What exactly is a travelogue? Or, asked differently, what is it not? A travelogue is not an advertisement that tries to sell specific destinations to its readers. A travelogue is not a guidebook with a list of the top 10 best restaurants or massage places. Rather, a travelogue is a creative narrative of someone’s experiences while traveling.
Travelogues focus on and celebrate the differences in traditions and customs around the world; very often, they’re conversational in tone and filled with funny details (see, for instance, Bill Bryson’s Stories from a Small Island). Good travelogues contain vivid descriptions and sensory details; unexpected, maybe even transformative experiences; and accounts of interactions with local people. Travelogues can also combine fictional and factual elements, as one of the greatest travel writers, Bruce Chatwin (1940–1989), beautifully demonstrated (e.g. the stories dealing with his trip to Australia, The Songlines). Fictional or non-fictional, funny or not – above all, a travelogue must tell a story.
The following two travelogues, written by creative writing students in the fall semester 2022/23, each tell a story. One takes place in the Ecuadorean rainforest, the other in Venice.
Yes, I do!
By Gaia Braßeler
Cesar stares at me: “You know you’re supposed to just chew it and then spit out the rest, right?” No, I didn’t know that. It’s only my second time eating ants. Tuntiak laughs at me: “Didn’t your parents teach you anything? Your stomach will be in pain after this.”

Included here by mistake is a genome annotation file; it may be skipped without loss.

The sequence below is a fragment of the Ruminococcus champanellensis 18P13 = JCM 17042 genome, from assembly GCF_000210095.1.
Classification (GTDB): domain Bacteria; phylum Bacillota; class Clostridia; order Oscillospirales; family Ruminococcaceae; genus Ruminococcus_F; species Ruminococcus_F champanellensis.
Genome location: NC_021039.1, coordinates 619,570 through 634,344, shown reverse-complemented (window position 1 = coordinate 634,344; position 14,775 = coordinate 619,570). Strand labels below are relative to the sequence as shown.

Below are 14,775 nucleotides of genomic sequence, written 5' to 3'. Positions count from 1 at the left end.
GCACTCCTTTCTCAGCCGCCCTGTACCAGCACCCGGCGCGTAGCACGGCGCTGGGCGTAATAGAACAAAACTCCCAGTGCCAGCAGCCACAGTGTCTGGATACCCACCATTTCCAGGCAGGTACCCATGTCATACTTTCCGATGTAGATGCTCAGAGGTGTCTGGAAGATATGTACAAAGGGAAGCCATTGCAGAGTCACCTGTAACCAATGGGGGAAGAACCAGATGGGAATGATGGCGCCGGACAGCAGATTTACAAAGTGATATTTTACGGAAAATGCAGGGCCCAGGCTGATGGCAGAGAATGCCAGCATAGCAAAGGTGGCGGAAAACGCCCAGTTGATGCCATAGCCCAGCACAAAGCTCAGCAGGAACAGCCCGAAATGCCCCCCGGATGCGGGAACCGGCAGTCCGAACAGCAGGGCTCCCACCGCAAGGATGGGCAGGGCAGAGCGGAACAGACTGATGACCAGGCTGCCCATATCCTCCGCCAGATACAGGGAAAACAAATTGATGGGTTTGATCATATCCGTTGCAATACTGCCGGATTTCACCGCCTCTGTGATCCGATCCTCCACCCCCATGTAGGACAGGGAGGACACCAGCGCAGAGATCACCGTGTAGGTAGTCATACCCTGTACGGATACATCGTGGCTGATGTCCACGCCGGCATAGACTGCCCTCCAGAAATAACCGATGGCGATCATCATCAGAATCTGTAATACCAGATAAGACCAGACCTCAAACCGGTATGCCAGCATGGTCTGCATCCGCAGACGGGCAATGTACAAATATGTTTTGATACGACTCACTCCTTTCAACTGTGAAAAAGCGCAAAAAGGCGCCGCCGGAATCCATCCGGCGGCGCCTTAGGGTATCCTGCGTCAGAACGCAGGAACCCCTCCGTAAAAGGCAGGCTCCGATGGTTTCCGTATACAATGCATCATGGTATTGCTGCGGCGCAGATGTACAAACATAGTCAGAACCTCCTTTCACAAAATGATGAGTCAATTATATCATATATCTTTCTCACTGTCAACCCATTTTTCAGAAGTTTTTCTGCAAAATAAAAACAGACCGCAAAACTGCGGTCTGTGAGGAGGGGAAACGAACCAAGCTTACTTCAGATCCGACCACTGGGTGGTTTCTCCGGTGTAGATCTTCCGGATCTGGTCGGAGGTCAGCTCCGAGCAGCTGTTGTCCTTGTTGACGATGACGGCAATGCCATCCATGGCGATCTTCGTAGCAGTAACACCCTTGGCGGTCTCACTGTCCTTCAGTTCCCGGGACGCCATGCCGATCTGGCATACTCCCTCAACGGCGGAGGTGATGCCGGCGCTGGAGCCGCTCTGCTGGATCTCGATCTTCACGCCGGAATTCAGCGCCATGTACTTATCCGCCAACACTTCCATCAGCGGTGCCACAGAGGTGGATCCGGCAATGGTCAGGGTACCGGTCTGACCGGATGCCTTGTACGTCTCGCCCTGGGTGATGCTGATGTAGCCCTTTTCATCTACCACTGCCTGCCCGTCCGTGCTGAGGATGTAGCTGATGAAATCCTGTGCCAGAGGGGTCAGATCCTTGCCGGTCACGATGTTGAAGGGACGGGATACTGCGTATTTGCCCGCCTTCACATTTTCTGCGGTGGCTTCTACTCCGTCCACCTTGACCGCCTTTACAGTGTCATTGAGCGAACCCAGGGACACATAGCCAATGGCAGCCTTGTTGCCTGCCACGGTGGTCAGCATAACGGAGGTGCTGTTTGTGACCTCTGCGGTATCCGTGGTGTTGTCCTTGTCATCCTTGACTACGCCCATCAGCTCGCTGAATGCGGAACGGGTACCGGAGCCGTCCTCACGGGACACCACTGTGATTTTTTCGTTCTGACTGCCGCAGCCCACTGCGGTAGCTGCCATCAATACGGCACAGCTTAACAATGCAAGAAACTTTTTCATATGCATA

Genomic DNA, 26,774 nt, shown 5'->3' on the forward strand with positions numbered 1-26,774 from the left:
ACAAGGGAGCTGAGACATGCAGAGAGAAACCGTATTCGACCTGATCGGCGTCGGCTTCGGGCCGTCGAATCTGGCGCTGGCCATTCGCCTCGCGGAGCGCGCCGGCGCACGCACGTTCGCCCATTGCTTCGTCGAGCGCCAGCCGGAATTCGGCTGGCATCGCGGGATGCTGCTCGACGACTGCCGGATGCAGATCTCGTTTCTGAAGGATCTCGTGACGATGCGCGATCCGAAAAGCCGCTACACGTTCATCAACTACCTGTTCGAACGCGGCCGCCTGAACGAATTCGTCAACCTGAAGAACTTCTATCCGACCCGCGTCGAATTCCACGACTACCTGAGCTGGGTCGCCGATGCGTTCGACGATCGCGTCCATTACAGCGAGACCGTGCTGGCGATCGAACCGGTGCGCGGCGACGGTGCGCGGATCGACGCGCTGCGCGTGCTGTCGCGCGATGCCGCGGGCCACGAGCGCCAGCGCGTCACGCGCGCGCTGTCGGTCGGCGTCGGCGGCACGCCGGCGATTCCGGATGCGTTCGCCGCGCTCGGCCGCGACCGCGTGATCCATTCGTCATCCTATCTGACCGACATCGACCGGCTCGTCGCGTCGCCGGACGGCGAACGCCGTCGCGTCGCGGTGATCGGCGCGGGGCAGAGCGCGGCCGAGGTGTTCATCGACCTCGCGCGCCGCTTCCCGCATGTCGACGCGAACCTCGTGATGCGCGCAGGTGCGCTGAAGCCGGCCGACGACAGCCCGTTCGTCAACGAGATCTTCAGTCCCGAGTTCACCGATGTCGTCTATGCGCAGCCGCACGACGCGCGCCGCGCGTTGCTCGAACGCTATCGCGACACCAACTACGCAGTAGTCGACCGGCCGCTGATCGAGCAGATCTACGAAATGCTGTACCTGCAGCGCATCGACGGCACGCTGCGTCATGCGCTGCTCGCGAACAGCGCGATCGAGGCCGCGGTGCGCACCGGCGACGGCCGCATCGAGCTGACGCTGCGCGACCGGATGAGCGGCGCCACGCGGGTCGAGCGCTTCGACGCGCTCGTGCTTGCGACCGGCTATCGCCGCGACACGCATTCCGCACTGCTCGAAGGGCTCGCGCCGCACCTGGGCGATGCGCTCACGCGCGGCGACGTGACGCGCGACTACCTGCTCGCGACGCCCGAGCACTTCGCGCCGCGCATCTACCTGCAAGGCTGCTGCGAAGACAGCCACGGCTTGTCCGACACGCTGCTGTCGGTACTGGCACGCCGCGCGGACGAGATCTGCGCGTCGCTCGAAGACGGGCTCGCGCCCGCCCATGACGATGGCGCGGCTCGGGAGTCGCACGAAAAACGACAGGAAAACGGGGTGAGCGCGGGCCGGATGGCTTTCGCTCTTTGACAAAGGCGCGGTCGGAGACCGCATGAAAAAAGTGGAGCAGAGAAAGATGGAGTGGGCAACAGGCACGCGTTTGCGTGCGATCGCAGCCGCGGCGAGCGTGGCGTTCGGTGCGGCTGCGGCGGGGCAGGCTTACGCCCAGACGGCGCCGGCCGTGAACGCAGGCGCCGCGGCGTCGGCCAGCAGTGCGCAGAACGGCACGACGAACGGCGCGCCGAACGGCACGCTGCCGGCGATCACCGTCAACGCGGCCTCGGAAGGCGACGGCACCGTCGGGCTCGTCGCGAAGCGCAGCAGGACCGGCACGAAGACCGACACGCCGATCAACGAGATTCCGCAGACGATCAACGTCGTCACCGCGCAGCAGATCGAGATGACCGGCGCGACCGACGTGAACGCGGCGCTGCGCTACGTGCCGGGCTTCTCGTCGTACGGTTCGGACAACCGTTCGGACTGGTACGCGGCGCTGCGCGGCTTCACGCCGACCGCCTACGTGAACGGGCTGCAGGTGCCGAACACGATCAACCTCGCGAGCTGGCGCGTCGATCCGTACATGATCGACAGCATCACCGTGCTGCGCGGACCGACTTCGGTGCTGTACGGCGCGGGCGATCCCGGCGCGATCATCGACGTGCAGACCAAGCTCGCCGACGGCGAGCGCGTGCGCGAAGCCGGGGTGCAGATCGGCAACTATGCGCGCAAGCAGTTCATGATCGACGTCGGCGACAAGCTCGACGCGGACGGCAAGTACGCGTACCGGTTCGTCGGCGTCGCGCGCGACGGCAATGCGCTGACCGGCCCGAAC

It’s a sunny day in the rainforest. We’re sitting on a bench in Tunants. Music starts blaring, the generators are on. It’s the first day of a three-day party to celebrate the founding of the village. There will be food and games and performances by the students. Yesterday we caught a whole pot full of ants to contribute something to the big meal.
I remember the first time eating ants a few months ago. A little girl came up to me and put them on the table. “Quickly or they will fly away. And make sure to remove their pliers, so they don’t cut your tongue. They can even cut through rubber boots, you know?” I do now – they cut through mine last night.
It’s easy to collect flying ants. To attract them you put a flashlight into a pot; once they’re caught, you quickly remove the flashlight and close the lid, shake the pot, and voilà: You´ve got yourself a nice snack. Toasted and with salt, they taste a bit like chips. At first, I was struggling with eating the live ones, but I didn’t want them to fly around the room, and not eating them would have been incredibly impolite. As a matter of fact, I seem to have very bad manners over here. When I first arrived, I didn´t know that refusing any food or drink was an insult to the person offering, their family and the whole village. I insulted many people.
Tunants is a one of the bigger villages in the area. It has nine houses and a school. And sometimes electricity. This weekend, people from all over Taisha came to celebrate, sell food and jewellery, and take part in the soccer and the dance competitions.